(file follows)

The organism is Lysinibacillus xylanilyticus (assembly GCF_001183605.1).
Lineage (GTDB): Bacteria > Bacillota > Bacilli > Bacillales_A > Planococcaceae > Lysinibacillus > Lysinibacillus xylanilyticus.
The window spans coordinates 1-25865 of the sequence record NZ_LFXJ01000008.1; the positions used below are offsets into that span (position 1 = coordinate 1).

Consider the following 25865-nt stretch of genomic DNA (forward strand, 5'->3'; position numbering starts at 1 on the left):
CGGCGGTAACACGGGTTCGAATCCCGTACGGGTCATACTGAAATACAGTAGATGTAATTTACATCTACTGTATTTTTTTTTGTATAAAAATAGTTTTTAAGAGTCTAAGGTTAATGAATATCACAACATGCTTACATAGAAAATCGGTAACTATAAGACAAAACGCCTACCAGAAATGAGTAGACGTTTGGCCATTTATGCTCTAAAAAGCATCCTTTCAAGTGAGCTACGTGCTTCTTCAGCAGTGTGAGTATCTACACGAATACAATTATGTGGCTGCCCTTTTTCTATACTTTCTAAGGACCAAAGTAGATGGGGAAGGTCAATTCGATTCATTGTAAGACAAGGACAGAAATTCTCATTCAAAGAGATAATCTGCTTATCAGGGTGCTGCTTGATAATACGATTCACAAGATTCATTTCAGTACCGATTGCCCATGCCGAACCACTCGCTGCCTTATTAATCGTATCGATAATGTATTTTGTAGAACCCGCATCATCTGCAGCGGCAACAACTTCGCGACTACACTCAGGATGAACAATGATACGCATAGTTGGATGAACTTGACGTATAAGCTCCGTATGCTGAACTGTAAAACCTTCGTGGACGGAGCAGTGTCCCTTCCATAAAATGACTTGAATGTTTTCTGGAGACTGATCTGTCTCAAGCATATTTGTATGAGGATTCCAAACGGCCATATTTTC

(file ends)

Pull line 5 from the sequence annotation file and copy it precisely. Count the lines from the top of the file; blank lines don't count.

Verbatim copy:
CGGCGGTAACACGGGTTCGAATCCCGTACGGGTCATACTGAAATACAGTAGATGTAATTTACATCTACTGTATTTTTTTTTGTATAAAAATAGTTTTTAAGAGTCTAAGGTTAATGAATATCACAACATGCTTACATAGAAAATCGGTAACTATAAGACAAAACGCCTACCAGAAATGAGTAGACGTTTGGCCATTTATGCTCTAAAAAGCATCCTTTCAAGTGAGCTACGTGCTTCTTCAGCAGTGTGAGTATCTACACGAATACAATTATGTGGCTGCCCTTTTTCTATACTTTCTAAGGACCAAAGTAGATGGGGAAGGTCAATTCGATTCATTGTAAGACAAGGACAGAAATTCTCATTCAAAGAGATAATCTGCTTATCAGGGTGCTGCTTGATAATACGATTCACAAGATTCATTTCAGTACCGATTGCCCATGCCGAACCACTCGCTGCCTTATTAATCGTATCGATAATGTATTTTGTAGAACCCGCATCATCTGCAGCGGCAACAACTTCGCGACTACACTCAGGATGAACAATGATACGCATAGTTGGATGAACTTGACGTATAAGCTCCGTATGCTGAACTGTAAAACCTTCGTGGACGGAGCAGTGTCCCTTCCATAAAATGACTTGAATGTTTTCTGGAGACTGATCTGTCTCAAGCATATTTGTATGAGGATTCCAAACGGCCATATTTTC